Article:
Meniscal allograft transplantation in the paediatric population: early referral is justified
The need for meniscal allograft transplantation (MAT) in children is rare, and as a result, there is a paucity of evidence detailing survivorship and clinical outcome. MAT has been shown to significantly reduce pain and improve function in the adult population. The aim of this study was to document the outcomes of a single surgeon case series of MAT in the paediatric population.
Analysis of a prospective meniscal allograft transplantation (MAT) group database of 280 patients was performed. Twenty-three patients met the inclusion criteria—undergoing MAT aged 18 years or younger.
Fourteen were female and nine were male with median age of 17 (range 8–18). Thirteen (57%) were right knee and nineteen (83%) were lateral. Additional procedures included high tibial osteotomy, anterior cruciate ligament reconstruction, and microfracture procedures. The median follow-up was 3.8 years (range of 0.2 to 7.8 years). There have been no cases of graft failure. All patients demonstrated improvement in all the modalities of the KOOS outcome scores. At 5 years, the Lysholm score had improved from 57.9 to 87.6 (SD 12.1), Tegner activity score had improved from 2 to 5 (range 4–7) and IKDC score had improved from 40.6 to 78.6 (SD 15.8). Four patients required secondary surgical intervention. No patients developed a superficial or deep infection.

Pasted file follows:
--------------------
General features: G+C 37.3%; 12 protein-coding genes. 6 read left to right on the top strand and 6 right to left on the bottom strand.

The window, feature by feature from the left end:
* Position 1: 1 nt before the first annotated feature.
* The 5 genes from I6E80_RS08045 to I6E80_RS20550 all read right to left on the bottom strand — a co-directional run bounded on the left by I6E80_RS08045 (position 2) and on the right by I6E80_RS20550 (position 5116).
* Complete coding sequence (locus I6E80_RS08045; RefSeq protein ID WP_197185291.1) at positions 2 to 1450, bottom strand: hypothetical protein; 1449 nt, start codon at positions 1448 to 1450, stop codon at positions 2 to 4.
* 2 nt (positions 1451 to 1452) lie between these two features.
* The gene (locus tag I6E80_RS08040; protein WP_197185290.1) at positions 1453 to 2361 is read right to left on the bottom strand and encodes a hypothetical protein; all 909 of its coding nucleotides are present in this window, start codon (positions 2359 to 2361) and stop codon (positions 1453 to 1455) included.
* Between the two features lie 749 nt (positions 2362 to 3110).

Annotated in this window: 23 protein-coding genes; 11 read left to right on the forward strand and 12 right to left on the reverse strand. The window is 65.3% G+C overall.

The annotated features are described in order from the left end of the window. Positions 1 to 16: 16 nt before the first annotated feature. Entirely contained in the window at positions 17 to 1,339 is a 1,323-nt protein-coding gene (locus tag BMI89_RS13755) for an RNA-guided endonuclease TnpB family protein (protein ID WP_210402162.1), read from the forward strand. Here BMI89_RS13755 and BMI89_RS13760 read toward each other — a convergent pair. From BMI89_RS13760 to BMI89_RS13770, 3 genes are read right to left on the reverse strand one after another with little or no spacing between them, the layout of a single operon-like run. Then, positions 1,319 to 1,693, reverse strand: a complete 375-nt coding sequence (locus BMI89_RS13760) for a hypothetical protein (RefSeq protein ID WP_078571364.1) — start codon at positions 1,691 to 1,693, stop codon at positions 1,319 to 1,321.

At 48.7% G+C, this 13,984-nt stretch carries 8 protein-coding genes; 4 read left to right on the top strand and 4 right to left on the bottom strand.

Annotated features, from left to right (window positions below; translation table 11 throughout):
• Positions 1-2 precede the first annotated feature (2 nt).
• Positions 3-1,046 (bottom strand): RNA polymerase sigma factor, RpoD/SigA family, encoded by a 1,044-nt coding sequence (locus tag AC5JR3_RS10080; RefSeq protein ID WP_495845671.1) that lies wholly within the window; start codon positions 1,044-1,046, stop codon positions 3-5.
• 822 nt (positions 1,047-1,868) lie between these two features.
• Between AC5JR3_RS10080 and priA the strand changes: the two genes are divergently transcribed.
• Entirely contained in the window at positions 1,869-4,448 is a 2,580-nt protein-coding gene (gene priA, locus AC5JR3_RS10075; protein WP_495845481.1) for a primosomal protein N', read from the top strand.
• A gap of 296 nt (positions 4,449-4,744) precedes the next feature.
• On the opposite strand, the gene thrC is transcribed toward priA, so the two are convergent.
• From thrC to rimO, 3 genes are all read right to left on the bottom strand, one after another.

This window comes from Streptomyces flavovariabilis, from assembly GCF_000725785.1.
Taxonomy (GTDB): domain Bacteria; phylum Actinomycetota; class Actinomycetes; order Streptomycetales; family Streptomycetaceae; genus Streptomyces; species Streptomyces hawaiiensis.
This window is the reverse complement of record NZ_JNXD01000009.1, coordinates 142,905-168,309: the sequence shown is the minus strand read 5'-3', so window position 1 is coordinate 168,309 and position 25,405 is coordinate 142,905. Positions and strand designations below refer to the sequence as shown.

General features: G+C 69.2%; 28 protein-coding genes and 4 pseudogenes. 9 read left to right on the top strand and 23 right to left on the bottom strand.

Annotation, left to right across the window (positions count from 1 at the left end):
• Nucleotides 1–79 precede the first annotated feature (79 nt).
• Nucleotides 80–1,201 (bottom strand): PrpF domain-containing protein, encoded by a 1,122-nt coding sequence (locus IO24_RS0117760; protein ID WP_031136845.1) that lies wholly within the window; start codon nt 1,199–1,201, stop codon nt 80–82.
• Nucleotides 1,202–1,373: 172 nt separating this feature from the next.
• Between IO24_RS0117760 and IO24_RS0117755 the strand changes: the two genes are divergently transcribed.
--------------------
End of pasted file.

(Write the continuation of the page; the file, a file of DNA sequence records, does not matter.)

Meniscal allograft transplantation in children is founded on the successful results of MAT in the adult population. We have demonstrated in this series that MAT can improve function and reduce pain in the paediatric population, and is, therefore, a viable treatment option for the management of the symptomatic paediatric meniscal-deficient knee. Early referral should be considered in the patients with post-meniscectomy syndrome, pain on weight bearing with a history of previous menisectomy.
Level of evidence
KeywordsMeniscal allograft transplant Paediatric meniscal injury Paediatric knee pain
SM: data collection and analysis, and author of manuscript; LA: data collection and analysis; CS: manuscript editing; PT: manuscript editing; TS: concept of study, performed surgery, data collection, analysis, and manuscript editing.
No funding was obtained for this work.
Compliance with ethical standards
Conflict of interest
The authors declare that they have no competing interests.
Collection of outcome data was approved by the hospital research and development department.
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